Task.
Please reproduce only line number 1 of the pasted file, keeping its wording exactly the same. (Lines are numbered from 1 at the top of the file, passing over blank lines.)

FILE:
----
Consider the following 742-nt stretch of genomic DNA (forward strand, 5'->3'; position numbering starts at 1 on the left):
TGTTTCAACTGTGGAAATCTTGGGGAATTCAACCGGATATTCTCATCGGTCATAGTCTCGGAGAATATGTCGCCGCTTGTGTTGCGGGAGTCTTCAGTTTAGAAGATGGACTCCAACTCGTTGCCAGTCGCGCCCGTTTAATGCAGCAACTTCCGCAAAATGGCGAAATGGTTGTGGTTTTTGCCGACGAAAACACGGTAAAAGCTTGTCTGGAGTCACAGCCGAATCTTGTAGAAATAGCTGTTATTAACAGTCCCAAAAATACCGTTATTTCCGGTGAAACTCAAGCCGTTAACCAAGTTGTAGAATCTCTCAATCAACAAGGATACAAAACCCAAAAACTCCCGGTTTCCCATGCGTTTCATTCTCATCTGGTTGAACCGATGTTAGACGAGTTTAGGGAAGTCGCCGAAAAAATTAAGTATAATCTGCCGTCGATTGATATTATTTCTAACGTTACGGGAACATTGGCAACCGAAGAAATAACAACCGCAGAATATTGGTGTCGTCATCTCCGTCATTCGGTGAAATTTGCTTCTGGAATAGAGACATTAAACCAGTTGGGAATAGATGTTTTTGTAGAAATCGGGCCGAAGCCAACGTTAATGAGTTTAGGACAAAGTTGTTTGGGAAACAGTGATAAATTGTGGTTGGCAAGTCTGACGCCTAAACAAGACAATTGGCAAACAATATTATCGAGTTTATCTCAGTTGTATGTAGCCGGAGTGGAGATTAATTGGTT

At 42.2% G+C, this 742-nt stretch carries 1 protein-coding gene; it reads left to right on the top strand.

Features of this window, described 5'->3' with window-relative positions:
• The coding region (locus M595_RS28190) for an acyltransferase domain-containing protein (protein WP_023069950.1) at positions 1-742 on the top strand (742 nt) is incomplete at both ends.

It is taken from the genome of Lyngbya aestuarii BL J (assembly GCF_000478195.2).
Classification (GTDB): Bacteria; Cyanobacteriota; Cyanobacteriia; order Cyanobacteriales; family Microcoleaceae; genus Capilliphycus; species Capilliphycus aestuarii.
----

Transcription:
Consider the following 742-nt stretch of genomic DNA (forward strand, 5'->3'; position numbering starts at 1 on the left):